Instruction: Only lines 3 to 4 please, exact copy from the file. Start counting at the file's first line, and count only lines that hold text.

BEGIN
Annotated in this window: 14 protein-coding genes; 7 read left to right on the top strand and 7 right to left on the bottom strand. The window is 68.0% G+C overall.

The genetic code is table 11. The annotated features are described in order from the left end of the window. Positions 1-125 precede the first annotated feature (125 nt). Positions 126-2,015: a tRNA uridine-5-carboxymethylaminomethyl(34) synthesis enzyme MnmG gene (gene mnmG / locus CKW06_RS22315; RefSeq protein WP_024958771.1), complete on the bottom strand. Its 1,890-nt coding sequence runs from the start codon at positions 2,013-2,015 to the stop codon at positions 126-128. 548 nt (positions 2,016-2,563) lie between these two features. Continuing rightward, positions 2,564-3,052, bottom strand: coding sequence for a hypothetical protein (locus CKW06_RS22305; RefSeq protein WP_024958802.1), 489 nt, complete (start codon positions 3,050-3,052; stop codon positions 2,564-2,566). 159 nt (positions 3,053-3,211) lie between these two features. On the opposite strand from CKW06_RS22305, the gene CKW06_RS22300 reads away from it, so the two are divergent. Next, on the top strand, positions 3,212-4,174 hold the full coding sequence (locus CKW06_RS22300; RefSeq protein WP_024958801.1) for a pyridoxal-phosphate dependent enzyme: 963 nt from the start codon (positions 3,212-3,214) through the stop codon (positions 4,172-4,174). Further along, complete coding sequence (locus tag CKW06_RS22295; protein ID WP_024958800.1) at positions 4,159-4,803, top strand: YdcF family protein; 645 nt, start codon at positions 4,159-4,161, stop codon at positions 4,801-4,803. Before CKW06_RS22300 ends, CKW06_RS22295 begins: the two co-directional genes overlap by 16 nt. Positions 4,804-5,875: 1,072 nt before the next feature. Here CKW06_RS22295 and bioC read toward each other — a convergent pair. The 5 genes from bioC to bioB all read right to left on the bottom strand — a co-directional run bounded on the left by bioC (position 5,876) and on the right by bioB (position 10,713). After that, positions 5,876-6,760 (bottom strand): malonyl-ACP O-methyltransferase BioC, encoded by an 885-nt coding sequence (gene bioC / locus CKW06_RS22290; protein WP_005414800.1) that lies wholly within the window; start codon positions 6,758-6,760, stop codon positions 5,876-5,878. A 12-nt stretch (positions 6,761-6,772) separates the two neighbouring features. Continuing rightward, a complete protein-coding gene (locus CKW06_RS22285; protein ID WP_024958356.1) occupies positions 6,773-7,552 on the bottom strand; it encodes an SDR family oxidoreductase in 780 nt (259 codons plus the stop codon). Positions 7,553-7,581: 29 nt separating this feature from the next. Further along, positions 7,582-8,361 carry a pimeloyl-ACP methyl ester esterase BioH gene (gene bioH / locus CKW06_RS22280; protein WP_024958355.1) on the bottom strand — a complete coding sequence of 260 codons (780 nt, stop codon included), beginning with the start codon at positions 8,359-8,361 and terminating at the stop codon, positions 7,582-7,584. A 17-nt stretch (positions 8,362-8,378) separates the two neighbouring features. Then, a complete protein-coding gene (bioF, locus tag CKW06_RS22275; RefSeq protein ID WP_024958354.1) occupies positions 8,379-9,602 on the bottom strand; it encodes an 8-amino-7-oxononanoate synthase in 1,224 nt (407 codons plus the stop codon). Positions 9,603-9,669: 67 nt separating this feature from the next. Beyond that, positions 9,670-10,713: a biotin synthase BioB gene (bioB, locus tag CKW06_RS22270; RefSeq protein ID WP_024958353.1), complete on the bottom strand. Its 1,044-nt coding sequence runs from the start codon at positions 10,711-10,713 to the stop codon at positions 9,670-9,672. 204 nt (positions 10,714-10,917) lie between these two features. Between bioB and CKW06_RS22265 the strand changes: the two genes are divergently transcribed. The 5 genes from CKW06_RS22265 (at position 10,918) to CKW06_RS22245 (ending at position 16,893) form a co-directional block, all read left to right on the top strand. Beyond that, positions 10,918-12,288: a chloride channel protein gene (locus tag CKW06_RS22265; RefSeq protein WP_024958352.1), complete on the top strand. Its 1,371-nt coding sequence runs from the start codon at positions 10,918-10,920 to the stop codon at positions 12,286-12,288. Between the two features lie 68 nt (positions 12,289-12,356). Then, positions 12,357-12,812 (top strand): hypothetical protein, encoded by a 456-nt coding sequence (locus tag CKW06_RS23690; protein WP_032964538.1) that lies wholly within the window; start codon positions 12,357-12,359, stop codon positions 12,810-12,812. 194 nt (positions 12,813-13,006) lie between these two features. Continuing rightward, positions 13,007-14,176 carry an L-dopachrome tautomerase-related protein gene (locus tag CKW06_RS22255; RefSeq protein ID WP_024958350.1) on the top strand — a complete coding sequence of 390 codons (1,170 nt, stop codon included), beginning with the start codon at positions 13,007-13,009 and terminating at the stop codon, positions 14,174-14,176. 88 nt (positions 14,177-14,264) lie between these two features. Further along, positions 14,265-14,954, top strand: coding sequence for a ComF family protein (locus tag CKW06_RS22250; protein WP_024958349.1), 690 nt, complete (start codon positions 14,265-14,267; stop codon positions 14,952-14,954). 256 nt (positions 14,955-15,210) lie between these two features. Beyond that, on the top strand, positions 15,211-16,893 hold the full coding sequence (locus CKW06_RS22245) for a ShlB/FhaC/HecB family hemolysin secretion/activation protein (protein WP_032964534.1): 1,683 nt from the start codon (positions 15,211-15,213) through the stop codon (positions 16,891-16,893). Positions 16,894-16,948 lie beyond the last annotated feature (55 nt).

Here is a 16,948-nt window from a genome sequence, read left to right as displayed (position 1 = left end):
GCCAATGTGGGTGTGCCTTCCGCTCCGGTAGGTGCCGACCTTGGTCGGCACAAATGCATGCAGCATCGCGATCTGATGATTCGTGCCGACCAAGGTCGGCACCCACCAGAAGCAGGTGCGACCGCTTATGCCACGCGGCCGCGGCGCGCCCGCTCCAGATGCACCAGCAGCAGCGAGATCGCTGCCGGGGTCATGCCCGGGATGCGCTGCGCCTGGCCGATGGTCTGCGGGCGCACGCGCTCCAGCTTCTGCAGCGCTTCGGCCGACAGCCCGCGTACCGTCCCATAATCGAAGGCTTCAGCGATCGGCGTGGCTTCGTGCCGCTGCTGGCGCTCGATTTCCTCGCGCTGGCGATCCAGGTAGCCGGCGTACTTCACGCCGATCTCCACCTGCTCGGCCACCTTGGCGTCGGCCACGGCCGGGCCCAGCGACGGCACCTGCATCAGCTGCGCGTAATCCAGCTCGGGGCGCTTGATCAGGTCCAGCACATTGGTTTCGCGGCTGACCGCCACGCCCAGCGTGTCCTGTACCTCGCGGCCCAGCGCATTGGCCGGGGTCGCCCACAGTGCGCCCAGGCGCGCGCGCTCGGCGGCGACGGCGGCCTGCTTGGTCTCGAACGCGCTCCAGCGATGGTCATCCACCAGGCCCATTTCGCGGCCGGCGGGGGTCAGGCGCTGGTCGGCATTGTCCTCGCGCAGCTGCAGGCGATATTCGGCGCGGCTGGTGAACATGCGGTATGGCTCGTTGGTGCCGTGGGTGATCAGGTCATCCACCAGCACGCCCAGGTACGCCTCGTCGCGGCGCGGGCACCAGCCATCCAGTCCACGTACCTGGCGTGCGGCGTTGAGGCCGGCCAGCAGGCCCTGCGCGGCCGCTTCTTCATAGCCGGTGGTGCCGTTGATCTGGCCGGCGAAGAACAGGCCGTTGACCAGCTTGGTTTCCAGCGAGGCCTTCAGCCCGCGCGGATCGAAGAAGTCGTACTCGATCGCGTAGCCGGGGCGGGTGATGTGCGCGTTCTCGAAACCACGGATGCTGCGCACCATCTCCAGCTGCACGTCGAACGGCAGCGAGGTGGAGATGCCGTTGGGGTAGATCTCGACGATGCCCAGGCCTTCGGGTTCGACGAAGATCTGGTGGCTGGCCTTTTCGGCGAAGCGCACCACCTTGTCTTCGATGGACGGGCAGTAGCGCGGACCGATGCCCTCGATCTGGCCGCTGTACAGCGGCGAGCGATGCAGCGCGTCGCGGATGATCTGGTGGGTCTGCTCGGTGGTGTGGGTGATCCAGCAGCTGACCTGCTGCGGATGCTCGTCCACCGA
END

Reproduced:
Here is a 16,948-nt window from a genome sequence, read left to right as displayed (position 1 = left end):
GCCAATGTGGGTGTGCCTTCCGCTCCGGTAGGTGCCGACCTTGGTCGGCACAAATGCATGCAGCATCGCGATCTGATGATTCGTGCCGACCAAGGTCGGCACCCACCAGAAGCAGGTGCGACCGCTTATGCCACGCGGCCGCGGCGCGCCCGCTCCAGATGCACCAGCAGCAGCGAGATCGCTGCCGGGGTCATGCCCGGGATGCGCTGCGCCTGGCCGATGGTCTGCGGGCGCACGCGCTCCAGCTTCTGCAGCGCTTCGGCCGACAGCCCGCGTACCGTCCCATAATCGAAGGCTTCAGCGATCGGCGTGGCTTCGTGCCGCTGCTGGCGCTCGATTTCCTCGCGCTGGCGATCCAGGTAGCCGGCGTACTTCACGCCGATCTCCACCTGCTCGGCCACCTTGGCGTCGGCCACGGCCGGGCCCAGCGACGGCACCTGCATCAGCTGCGCGTAATCCAGCTCGGGGCGCTTGATCAGGTCCAGCACATTGGTTTCGCGGCTGACCGCCACGCCCAGCGTGTCCTGTACCTCGCGGCCCAGCGCATTGGCCGGGGTCGCCCACAGTGCGCCCAGGCGCGCGCGCTCGGCGGCGACGGCGGCCTGCTTGGTCTCGAACGCGCTCCAGCGATGGTCATCCACCAGGCCCATTTCGCGGCCGGCGGGGGTCAGGCGCTGGTCGGCATTGTCCTCGCGCAGCTGCAGGCGATATTCGGCGCGGCTGGTGAACATGCGGTATGGCTCGTTGGTGCCGTGGGTGATCAGGTCATCCACCAGCACGCCCAGGTACGCCTCGTCGCGGCGCGGGCACCAGCCATCCAGTCCACGTACCTGGCGTGCGGCGTTGAGGCCGGCCAGCAGGCCCTGCGCGGCCGCTTCTTCATAGCCGGTGGTGCCGTTGATCTGGCCGGCGAAGAACAGGCCGTTGACCAGCTTGGTTTCCAGCGAGGCCTTCAGCCCGCGCGGATCGAAGAAGTCGTACTCGATCGCGTAGCCGGGGCGGGTGATGTGCGCGTTCTCGAAACCACGGATGCTGCGCACCATCTCCAGCTGCACGTCGAACGGCAGCGAGGTGGAGATGCCGTTGGGGTAGATCTCGACGATGCCCAGGCCTTCGGGTTCGACGAAGATCTGGTGGCTGGCCTTTTCGGCGAAGCGCACCACCTTGTCTTCGATGGACGGGCAGTAGCGCGGACCGATGCCCTCGATCTGGCCGCTGTACAGCGGCGAGCGATGCAGCGCGTCGCGGATGATCTGGTGGGTCTGCTCGGTGGTGTGGGTGATCCAGCAGCTGACCTGCTGCGGATGCTCGTCCACCGA